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- 2nd Memoir


Second Prize

Wishing by Christine Hill

Not far from where I live, down by the creek, is a wishing tree. I found it one cold, rainy day while walking the dogs. Well, they walk me really. They force me out of bed and into the fresh feel of early morning to face the thoughts of the day. While my mind wanders, they run, noses to the ground, sniffing out their favourite scent, rolling in it when they find that special one, and making it their own, like women at the perfume counter.
It was the kookaburras that made me stop. There were two of them, puffed out chests and sharp eyes, standing side by side on a low branch, looking at me and laughing, loud and strong. What have I done? I wondered. When I was a little girl, growing up on the farm, my uncle told me that kookaburras laugh at you when you do something silly, like forget to tighten the girth strap on your saddle or try to climb through a barbed wire fence. My uncle was full of cautionary tales. I thought laughing at the misfortunes of others was mean, even if you are a bird, so my uncle’s explanation was filed away under ‘Things that don’t feel right’. Over time, that file became so full it eventually exploded. While it was hard to forgive some of the adults who ruled my childhood, I could forgive the kookaburras. Now, I love their laugh; it makes me smile, although I still stop to look and wonder. That’s when I saw the tree.
It was down in the gully, almost opposite the old willow whose soft, gently hanging foliage and climbable branches allowed endless possibilities for small children and their imaginations. Close to a shallow and stone-filled section of the creek, it made for perfect, cool picnics and play over the hot summers. I remember one year someone had painstakingly woven a small, green-leafed rock-a bye-baby hammock to swing between the boughs. Even the sensible adults among us felt like we were in a scene from A Midsummer Night’s Dream. Then one day, amid a flurry of ideology and re-vegetation, the willow was deemed ‘non-indigenous to the area’. It was soon uprooted and removed. I wondered at the time – and often since – if that is what the Wurundjeri people, the traditional owners of this land, would like to do to us. And would the kookaburras laugh?
At first, I thought the tree was covered in rubbish, bits of plastic fluttering from its branches like tiny birds, but as I approached, I saw the neat lettering in white paint on its trunk: ‘Wishing Tree’. Now I must tell you that this was a very ordinary-looking tree – a small eucalypt, and not a very pretty one. Nevertheless, like Enid Blyton’s Magic Faraway Tree, it appeared to have special powers. Tied with string to the lower branches were weather-worn scraps of once-white paper carrying hand-written requests.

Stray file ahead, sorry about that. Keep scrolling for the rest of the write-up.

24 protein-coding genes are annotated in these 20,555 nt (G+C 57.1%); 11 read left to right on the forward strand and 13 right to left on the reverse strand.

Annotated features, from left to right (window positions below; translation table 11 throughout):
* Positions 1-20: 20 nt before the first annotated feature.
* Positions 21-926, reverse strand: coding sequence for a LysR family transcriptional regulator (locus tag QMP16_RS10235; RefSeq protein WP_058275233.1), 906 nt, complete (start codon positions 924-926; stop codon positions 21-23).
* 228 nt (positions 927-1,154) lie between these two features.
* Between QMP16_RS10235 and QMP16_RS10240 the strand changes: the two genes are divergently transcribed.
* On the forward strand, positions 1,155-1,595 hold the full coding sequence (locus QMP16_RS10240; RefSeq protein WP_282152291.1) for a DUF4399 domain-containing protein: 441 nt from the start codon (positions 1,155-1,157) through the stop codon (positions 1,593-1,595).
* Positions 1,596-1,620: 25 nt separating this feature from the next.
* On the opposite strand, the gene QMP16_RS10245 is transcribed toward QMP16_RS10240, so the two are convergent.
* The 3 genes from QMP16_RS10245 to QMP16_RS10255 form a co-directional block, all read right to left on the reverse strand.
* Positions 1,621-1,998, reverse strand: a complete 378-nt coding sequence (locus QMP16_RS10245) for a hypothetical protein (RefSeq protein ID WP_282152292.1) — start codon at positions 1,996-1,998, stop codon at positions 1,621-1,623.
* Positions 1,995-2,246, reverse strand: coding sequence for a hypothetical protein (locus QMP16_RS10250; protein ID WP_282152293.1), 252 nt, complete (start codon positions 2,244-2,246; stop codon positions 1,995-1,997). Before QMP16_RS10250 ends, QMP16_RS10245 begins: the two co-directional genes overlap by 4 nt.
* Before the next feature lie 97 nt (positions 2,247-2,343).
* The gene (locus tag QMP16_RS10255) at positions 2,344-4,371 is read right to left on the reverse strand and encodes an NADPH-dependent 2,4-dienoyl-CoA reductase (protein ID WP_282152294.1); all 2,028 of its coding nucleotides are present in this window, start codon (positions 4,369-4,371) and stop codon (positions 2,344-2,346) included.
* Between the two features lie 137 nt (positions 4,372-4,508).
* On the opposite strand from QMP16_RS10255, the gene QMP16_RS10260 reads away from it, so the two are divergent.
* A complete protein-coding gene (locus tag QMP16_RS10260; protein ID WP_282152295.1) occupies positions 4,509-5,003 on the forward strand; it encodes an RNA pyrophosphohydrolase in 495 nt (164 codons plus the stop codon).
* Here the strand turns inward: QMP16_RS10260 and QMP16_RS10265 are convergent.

Baby please was inscribed in black on quilted toilet paper. I really hope for a play station said another, on paper ripped from a school exercise book. Securely attached luggage labels asked for Health and Happiness and World Peace, while a leaf of plain paper with spindly writing simply wanted somewhere to live.
Looking closer I found appeals for forgiveness, to see a loved-one again, to pass exams, to save the world, to go to heaven.
I imagined a central wish-assessment bureau – a place where wishes are weighed and measured, checked for faults and merits, given a score card, and placed in bottomless baskets of hopes and dreams. As they float back to earth, some dissolve or are discarded and replaced by others. Despite the evaluation process, the chance of fulfilment is completely random. Like God.
This made me think of childhood prayers and how, if you really wanted something, you would go to church and pray. If you were an adult and desperate, you might improve your chances by putting money down to light a candle. While I gave up going to church many years ago – about the time the mind-file exploded – I have been amazed to see shopping become the new religion. Do we truly think consuming stuff can fill the void, ease the pain of our existence? The tree’s wishers may be misguided romantics, but it seems to me that the living tree, unlike the mall or the online shopping cart, connects us all to something real, something that might just be able to hold our faith and hope. Even love.
I was in another country when I heard that my uncle had died. Only then could I forgive. I entered the nearest church and lit a candle. The kookaburras would have laughed.

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